Published Sep 30, 2013

Radiance Dairy Field Day

By Liz Kolbe

Francis Thicke greeted PFI staff to his field day in style: waving from the top of his wind turbine. Over 100 people gathered at Radiance Dairy near Fairfield, Iowa to learn about Thicke’s numerous energy conservation and generation projects, and to get an in-depth tour of the farm and processing facilities. Radiance Dairy grazes 80 Jerseys on 450 organic acres (about 100 in woods), processes all of their milk products on-site, and sells all of their products within 5 miles of the farm. Thicke is passionate about sustainability and renewable energy, as many Iowans know from his 2010 candidacy for Secretary of Agriculture. In addition to eliminating fuel spent on shipping by only selling his products locally, he uses pond-sunk geothermal in his house, solar panel driven water pumps for the pasture, solar electric fences, solar thermal panels for hot water in the milk and processing areas, a cupola on his house; the most recent addition is a wind turbine.

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Thicke’s first piece of advice on people thinking about installing renewable energy: “if you’re deciding between wind and solar, go solar.” For Thicke, the process to secure funding for the turbine was long, the construction had many problems (including the installer defaulting in the middle of the install), and the turbine was not quite running correctly, due to some fitting and electrical problems. For solar photovoltaic, prices have steeply declined and the installation and maintenance of PV is much easier than farm-scale wind. Even still, he believes that farm-scale wind power, along with other types of renewable energy generation, should be at the forefront of energy policy. Instead of exporting Iowa’s wind power to other states, distributed generation would decrease transmission infrastructure requirements, saving money and increasing efficiency.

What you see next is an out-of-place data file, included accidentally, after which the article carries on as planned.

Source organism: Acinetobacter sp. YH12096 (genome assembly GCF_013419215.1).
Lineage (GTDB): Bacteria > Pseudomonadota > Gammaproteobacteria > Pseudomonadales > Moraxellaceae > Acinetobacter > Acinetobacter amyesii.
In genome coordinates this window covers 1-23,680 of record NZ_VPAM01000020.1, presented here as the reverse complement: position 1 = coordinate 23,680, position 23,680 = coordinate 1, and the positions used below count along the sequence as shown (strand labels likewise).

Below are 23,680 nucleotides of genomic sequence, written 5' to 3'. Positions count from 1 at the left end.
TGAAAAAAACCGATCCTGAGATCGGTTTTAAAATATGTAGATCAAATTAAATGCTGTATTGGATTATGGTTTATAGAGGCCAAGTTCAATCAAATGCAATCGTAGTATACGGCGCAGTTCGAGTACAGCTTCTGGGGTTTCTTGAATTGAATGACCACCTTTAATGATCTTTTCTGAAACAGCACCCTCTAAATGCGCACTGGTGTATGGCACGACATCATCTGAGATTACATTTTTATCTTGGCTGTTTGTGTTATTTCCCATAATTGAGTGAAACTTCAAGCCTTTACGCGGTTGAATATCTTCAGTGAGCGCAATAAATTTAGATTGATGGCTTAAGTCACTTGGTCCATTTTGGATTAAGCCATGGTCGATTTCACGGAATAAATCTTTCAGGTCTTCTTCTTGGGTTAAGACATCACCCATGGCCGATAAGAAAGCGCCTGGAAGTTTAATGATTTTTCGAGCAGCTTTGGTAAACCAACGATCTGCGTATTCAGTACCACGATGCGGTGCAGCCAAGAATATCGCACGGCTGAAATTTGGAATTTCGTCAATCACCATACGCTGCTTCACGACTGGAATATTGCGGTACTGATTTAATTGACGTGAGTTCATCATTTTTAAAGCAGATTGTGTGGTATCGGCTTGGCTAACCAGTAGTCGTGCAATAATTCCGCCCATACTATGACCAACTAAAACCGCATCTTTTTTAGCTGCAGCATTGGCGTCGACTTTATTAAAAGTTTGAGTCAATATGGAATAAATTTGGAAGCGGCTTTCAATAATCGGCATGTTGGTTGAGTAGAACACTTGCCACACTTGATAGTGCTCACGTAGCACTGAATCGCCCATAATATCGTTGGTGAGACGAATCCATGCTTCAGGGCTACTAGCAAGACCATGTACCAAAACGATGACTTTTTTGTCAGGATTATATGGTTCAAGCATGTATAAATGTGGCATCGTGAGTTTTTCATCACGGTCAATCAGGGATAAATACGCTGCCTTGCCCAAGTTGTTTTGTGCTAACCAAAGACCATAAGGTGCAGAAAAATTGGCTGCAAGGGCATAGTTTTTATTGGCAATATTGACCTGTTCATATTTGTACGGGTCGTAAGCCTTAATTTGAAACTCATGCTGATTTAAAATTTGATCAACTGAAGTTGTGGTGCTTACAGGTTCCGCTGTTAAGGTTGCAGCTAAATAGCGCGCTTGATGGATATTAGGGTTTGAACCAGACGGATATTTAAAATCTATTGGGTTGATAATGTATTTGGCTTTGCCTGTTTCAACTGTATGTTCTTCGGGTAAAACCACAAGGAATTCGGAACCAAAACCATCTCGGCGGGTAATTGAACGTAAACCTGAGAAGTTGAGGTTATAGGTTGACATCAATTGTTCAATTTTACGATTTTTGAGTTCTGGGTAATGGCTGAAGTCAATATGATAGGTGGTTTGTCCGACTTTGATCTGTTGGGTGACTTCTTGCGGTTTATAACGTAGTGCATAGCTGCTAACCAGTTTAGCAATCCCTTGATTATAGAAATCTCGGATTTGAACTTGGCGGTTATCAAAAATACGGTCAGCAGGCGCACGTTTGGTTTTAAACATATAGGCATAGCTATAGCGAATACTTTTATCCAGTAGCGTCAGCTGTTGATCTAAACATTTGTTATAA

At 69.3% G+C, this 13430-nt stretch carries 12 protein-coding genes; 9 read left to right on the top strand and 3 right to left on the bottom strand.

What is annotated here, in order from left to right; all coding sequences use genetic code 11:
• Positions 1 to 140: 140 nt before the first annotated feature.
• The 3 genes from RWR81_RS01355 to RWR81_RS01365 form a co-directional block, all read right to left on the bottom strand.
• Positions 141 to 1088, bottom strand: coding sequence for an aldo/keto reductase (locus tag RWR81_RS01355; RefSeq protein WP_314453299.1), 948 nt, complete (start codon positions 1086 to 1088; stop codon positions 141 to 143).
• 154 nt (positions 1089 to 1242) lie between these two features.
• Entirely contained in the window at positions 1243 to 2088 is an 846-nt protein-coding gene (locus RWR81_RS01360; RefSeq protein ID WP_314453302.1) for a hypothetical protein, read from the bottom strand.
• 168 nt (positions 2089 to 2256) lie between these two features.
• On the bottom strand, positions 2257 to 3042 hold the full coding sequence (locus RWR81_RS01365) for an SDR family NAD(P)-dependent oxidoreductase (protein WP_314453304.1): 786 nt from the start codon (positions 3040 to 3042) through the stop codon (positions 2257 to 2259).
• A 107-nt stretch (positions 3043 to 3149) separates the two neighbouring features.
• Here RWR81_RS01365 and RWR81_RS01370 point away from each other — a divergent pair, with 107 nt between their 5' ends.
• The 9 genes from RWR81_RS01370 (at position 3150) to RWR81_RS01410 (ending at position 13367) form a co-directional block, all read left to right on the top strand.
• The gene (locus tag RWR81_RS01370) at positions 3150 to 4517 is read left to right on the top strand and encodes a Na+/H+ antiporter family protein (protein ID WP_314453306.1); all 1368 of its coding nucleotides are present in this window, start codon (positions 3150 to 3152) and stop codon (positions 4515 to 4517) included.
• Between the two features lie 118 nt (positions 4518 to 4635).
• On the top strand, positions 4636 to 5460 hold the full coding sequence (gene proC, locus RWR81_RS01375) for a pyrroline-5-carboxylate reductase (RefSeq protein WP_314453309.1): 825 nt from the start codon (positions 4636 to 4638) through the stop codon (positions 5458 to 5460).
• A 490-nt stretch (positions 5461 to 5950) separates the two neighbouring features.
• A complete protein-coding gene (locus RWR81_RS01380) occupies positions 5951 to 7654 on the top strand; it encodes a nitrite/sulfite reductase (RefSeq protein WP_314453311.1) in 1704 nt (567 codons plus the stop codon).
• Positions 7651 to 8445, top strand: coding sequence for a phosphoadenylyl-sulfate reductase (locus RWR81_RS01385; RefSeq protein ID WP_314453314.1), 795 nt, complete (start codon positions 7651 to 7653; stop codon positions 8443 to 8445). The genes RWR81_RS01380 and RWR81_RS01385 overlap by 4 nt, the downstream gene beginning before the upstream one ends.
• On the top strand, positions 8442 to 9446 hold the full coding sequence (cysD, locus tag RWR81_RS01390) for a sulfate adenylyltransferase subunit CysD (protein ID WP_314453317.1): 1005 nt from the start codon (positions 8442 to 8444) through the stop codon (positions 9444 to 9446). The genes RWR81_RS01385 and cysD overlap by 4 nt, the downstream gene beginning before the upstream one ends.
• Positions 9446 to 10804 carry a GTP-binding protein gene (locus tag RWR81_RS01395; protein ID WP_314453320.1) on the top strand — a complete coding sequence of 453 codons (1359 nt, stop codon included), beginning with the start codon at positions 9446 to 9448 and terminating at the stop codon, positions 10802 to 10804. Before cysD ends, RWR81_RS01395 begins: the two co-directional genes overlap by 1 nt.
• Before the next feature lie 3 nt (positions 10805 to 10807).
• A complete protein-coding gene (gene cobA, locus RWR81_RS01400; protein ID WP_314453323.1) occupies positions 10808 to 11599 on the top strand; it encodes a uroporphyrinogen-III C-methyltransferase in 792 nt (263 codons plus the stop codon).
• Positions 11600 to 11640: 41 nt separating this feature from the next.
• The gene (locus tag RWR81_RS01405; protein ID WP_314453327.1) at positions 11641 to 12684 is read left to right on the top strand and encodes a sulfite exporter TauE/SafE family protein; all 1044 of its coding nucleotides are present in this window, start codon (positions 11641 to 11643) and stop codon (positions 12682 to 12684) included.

After the initial discussion on the new turbine, Thicke described his other energy sustainability measures on his farm. He stressed that the biggest energy savings was not any one of his renewable, but the overall structure of the farm operation and marketing. Instead of relying on cheap fossil fuels to keep cows in one place while moving feed, manure, and milk in and out, Thicke simply has to open a fence and allow the cows to manage themselves, munching away and enjoying their work.  “It’s the nature of cows to move around, it’s the nature of the grass to stand still – we’ve got it backward in this country.”

Like his pasture rotations, his farm and home energy conservation is well-planned. To water his pastures, Thicke uses solar panels to pump water from the pond to a 6,500 gallon tank at the highest point on their farm. From there the water pressure from elevation distributes water to the troughs in the paddocks. In the winter, the heat from the pond largely prevents the troughs from freezing; only occasionally does Thicke have to break a superficial ice. Another pond uphill directly pipes down to a water tank that never freezes: a continuous slight trickle overflows to a stand pipe and provides enough motion to prevent any frost formation.